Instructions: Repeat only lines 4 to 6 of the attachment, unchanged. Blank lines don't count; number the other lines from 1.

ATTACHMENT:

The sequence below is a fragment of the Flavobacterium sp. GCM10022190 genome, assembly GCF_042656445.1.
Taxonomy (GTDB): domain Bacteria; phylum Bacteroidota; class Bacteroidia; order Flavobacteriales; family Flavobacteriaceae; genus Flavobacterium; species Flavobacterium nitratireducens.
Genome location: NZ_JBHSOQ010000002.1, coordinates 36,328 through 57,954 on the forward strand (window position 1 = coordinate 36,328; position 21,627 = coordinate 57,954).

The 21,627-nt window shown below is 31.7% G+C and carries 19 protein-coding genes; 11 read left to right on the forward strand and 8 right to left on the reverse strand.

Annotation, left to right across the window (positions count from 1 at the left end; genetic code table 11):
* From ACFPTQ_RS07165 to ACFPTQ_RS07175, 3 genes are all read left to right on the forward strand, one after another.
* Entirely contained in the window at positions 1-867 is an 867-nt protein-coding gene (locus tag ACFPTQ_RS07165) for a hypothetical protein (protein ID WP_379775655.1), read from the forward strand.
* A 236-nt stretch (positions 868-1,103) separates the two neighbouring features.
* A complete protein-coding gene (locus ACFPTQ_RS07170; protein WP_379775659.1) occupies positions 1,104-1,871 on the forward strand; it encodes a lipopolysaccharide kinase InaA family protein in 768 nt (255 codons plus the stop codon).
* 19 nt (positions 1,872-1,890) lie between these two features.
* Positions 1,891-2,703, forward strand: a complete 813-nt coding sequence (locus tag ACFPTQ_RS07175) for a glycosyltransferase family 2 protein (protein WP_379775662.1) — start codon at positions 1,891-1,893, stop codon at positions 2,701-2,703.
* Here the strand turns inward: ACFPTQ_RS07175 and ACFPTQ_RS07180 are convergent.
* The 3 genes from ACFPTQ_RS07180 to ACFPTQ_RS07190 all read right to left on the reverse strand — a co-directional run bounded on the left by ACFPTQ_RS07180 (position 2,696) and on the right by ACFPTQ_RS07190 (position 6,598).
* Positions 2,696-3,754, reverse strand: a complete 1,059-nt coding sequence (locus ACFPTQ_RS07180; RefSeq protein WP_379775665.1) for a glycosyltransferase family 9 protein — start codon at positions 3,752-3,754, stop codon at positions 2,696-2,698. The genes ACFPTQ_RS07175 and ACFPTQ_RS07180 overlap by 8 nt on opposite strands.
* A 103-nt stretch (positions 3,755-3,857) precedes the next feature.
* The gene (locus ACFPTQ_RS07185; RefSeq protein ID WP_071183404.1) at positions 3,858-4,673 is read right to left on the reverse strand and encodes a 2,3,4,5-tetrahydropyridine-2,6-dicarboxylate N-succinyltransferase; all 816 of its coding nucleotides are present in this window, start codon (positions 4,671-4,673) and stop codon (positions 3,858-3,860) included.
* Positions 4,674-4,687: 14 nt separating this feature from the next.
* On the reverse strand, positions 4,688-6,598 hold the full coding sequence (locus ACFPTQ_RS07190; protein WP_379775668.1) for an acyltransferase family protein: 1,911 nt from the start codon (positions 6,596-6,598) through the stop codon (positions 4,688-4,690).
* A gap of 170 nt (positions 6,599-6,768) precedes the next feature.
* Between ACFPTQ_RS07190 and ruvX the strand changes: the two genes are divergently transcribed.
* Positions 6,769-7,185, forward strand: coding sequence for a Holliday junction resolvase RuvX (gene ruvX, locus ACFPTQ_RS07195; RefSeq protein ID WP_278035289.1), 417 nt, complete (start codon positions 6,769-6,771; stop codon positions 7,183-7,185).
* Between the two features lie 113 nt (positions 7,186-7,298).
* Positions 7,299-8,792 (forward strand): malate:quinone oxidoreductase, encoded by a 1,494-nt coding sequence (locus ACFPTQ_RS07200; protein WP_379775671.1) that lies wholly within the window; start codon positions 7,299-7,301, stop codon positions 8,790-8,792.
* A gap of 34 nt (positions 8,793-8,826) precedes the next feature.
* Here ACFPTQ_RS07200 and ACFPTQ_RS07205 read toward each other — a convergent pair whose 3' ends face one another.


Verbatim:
The 21,627-nt window shown below is 31.7% G+C and carries 19 protein-coding genes; 11 read left to right on the forward strand and 8 right to left on the reverse strand.

Annotation, left to right across the window (positions count from 1 at the left end; genetic code table 11):
* From ACFPTQ_RS07165 to ACFPTQ_RS07175, 3 genes are all read left to right on the forward strand, one after another.